Yahoo Answers is shutting down on May 4th, 2021 (Eastern Time) and beginning April 20th, 2021 (Eastern Time) the Yahoo Answers website will be in read-only mode. There will be no changes to other Yahoo properties or services, or your Yahoo account. You can find more information about the Yahoo Answers shutdown and how to download your data on this help page.
Before electricity and modern refrigeration, how did people keep food and ice cold ?
Everyone keeps say a ice box, which is just a box that holds ice. How would they get the ice? If it wasnt winter or very warm outside how are they going to keep the ice without melting? If its the middle of summer and outside is 100+ degrees how is anyone going to be able to have ice without the ice melting? Do they just walk over to the arctic and pick up the ice and bring it back? How is the ice NOT going to melt? back in the 17-1800s and earlier how would people keep food cold? If people bought ice from somewhere back then, how did that place keep and ice?
This all sounds WAY too confusing to understand!
- Experto CredoLv 71 decade agoFavorite Answer
That is why they had the ice House, a large, thick building where blocks of ice were carved up in the winter and stored in the summer
And the early Ice boxes were insulated to slow the melting of the ice
- gloryLv 61 decade ago
In the winter time, when ice formed on the rivers and lakes, people would cut out blocks of ice, take it in an ice house that they built for keeping things cold. they would wrap the ice up in something so it would not melt and then they could put food in the ice house. I do not know much about how they built the ice house. I was a reporter and interviewed people 100 years old and older that lived without modern conveniences. 100 years ago, there were no tooth brushes. Most every family kept a pig in the backyard that they fed the garbage to. When it was fat enough, they killed and smoked the meat in a smokehouse that most families had. It was a hard life.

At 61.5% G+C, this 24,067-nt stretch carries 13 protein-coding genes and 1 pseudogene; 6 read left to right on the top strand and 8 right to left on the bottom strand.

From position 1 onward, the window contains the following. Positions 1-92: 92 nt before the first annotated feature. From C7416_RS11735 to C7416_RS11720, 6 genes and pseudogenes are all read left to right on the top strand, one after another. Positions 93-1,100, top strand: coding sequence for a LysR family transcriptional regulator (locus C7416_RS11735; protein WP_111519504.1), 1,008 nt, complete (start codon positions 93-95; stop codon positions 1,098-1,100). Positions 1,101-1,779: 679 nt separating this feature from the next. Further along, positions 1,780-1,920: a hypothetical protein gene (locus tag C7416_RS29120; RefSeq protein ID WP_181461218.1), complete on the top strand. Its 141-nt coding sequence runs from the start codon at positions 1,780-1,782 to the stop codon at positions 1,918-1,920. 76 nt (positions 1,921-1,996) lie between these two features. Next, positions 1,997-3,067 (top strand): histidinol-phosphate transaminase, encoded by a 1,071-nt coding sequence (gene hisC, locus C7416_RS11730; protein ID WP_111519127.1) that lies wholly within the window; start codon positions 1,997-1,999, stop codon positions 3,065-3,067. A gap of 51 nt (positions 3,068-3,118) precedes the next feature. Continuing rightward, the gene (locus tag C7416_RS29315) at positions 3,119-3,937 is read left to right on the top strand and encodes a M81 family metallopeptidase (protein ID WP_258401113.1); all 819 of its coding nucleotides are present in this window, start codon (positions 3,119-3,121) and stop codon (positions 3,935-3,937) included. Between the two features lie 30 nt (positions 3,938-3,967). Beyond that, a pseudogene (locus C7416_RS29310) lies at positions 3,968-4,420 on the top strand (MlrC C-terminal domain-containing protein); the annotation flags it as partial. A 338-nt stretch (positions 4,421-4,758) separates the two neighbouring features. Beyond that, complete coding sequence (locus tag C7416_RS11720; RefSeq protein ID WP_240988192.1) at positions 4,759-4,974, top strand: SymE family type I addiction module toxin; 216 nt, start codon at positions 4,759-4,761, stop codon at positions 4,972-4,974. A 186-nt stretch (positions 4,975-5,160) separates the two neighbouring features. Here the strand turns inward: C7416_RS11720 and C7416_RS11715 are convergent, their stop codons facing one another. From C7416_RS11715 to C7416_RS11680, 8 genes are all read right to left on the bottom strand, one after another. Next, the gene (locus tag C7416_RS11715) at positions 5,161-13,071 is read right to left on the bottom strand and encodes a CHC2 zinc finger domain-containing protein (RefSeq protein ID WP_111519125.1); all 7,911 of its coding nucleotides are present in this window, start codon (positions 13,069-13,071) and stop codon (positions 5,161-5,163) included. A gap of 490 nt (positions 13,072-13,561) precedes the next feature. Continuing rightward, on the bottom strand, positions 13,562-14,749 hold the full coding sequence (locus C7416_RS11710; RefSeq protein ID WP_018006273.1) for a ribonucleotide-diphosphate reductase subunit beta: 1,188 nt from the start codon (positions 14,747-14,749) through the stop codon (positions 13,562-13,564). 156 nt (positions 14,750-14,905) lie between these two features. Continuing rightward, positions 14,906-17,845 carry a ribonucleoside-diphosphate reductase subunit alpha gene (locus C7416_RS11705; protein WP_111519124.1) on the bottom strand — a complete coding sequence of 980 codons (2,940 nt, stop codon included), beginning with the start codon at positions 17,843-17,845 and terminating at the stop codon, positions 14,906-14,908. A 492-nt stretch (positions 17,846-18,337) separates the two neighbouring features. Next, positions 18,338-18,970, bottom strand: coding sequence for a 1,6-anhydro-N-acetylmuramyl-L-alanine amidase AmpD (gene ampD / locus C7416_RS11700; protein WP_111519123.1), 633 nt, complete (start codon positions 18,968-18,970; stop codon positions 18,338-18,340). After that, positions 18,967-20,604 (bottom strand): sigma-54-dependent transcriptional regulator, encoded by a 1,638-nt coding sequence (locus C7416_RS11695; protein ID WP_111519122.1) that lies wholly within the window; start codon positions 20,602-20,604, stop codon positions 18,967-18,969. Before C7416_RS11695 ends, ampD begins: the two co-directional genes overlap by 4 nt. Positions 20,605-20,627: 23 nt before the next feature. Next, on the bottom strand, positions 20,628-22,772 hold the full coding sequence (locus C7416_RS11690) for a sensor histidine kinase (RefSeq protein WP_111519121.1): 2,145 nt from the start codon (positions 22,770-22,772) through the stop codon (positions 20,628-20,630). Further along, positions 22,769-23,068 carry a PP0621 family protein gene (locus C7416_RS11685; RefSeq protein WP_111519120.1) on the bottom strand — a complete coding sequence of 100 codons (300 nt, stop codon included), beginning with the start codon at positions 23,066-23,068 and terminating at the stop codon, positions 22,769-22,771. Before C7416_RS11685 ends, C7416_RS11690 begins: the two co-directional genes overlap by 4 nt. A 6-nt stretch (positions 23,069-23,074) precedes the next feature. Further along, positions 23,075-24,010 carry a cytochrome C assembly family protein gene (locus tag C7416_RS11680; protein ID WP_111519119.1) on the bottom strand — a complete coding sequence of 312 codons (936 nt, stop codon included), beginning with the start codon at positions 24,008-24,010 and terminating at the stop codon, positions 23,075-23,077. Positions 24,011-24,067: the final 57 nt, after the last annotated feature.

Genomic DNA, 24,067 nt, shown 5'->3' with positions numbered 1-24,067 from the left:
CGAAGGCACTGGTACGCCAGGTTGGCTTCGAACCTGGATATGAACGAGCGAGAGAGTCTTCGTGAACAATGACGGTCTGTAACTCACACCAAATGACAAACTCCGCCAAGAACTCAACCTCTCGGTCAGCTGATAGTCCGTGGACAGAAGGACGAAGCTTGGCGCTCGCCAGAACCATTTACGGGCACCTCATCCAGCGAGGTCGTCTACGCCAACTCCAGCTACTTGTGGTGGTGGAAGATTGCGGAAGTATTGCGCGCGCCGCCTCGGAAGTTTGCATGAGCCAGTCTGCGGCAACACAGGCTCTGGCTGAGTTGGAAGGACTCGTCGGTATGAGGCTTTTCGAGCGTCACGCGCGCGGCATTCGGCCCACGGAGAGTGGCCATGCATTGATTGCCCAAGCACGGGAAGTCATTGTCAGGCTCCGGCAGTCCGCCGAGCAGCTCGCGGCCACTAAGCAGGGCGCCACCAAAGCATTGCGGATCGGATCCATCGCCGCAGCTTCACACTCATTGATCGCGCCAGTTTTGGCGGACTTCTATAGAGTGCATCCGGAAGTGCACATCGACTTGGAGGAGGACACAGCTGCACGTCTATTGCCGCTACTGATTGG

- Anonymous4 years ago
Before RefrigeratorsSource(s): https://shrinkurl.im/a8jKD
- gustavo6723Lv 61 decade ago
I have a friend who is married to a woman who is half Mexican and Iranian. She once told me that sawdust is a good way from insulating blocks of ice and in the old days in Persia(Iran),most meats and especially fish were stored in salt. If you wanted to cool some wine or something to drink,you placed the container(with a lid on) in the river to cool off.I don't know where you live,but as a kid in the seventies,we'd go out to the country and place a couple of large watermelons in a river to get ice cold. Nothing like cold watermelon.
- How do you think about the answers? You can sign in to vote the answer.
- Naz FLv 71 decade ago
Keep the icebox in the cold cellar, and try to eat meat only when it's fresh.
In fact, before refrigeration was around, people hardly ate meat at all. The only meat that was safe to eat was freshly-killed, or preserved by being heavily salted. They were more dependent on fish, hard cheese (which didn't require refrigeration) and nuts for protein...If not for refrigeration, the whole Midwest, which was heavily dependent on the cattle industry, might not have been settled at all.
- Anonymous1 decade ago
Blocks of ice cut from lake in the winter would be stored in sawdust which is a very good insulator.Source(s): http://en.wikipedia.org/wiki/Sawdust
- Shopaholic ChickLv 61 decade ago
many houses had a seperate building or basement cut deep which would stay cool...if there was an uinderground stream that run near or under their house they would dig down into it so thing could be stored in the cold underground water
- Anonymous5 years ago
For the best answers, search on this site https://shorturl.im/awvZE
They would dig cellars, line them with straw, and pack them with ice and cover them again with straw. The straw insulated the ice to slow the melting.
- Anonymous1 decade ago
Salt.Source(s): Basic science and history books.